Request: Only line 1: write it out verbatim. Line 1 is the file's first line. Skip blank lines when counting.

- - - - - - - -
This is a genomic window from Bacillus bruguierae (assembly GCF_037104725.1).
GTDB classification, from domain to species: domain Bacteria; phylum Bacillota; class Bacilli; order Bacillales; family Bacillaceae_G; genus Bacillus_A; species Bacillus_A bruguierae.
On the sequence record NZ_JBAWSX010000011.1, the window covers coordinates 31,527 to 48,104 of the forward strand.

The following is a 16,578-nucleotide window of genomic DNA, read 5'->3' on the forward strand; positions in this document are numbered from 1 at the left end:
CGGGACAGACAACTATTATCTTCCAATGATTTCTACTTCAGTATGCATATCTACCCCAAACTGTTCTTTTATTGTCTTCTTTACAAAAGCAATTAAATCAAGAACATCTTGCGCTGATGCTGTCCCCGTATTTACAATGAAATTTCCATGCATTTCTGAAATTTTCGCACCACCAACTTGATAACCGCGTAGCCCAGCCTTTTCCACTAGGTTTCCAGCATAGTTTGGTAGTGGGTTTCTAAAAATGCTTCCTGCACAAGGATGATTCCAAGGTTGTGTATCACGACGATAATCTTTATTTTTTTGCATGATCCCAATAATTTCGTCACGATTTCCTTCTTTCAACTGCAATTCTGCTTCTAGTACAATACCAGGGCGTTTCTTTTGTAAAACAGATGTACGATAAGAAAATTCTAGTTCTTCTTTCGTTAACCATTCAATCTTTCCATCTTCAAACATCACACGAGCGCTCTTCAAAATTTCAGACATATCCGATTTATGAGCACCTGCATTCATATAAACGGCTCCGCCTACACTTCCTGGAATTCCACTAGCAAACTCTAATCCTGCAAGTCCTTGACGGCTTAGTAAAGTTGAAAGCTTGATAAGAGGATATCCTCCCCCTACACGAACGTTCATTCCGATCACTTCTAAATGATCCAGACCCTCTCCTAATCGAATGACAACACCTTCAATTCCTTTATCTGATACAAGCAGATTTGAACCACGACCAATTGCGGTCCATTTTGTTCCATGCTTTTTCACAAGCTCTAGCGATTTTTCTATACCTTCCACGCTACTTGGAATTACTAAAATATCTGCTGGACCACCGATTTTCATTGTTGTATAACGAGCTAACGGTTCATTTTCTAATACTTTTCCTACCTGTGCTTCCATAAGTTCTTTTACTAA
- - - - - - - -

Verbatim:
This is a genomic window from Bacillus bruguierae (assembly GCF_037104725.1).